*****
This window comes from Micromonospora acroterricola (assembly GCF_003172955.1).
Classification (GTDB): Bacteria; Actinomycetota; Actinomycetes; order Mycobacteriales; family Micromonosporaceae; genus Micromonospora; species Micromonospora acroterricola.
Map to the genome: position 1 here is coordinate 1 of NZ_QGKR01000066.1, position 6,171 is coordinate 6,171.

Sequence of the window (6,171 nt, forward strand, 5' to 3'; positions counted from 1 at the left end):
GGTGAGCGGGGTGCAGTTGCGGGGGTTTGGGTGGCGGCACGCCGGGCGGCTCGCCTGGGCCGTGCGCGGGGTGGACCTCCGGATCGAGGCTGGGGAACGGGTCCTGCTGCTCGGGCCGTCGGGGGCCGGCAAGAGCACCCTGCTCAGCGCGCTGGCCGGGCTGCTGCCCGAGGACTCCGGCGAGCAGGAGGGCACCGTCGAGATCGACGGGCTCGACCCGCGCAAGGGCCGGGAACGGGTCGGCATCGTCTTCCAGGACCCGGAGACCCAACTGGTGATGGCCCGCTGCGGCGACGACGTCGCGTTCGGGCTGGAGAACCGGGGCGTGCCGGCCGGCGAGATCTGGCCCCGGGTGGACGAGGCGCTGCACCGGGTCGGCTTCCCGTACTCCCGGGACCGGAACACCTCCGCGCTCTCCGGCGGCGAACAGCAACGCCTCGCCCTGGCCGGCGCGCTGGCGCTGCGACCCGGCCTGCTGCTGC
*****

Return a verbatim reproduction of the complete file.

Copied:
This window comes from Micromonospora acroterricola (assembly GCF_003172955.1).
Classification (GTDB): Bacteria; Actinomycetota; Actinomycetes; order Mycobacteriales; family Micromonosporaceae; genus Micromonospora; species Micromonospora acroterricola.
Map to the genome: position 1 here is coordinate 1 of NZ_QGKR01000066.1, position 6,171 is coordinate 6,171.

Sequence of the window (6,171 nt, forward strand, 5' to 3'; positions counted from 1 at the left end):
GGTGAGCGGGGTGCAGTTGCGGGGGTTTGGGTGGCGGCACGCCGGGCGGCTCGCCTGGGCCGTGCGCGGGGTGGACCTCCGGATCGAGGCTGGGGAACGGGTCCTGCTGCTCGGGCCGTCGGGGGCCGGCAAGAGCACCCTGCTCAGCGCGCTGGCCGGGCTGCTGCCCGAGGACTCCGGCGAGCAGGAGGGCACCGTCGAGATCGACGGGCTCGACCCGCGCAAGGGCCGGGAACGGGTCGGCATCGTCTTCCAGGACCCGGAGACCCAACTGGTGATGGCCCGCTGCGGCGACGACGTCGCGTTCGGGCTGGAGAACCGGGGCGTGCCGGCCGGCGAGATCTGGCCCCGGGTGGACGAGGCGCTGCACCGGGTCGGCTTCCCGTACTCCCGGGACCGGAACACCTCCGCGCTCTCCGGCGGCGAACAGCAACGCCTCGCCCTGGCCGGCGCGCTGGCGCTGCGACCCGGCCTGCTGCTGC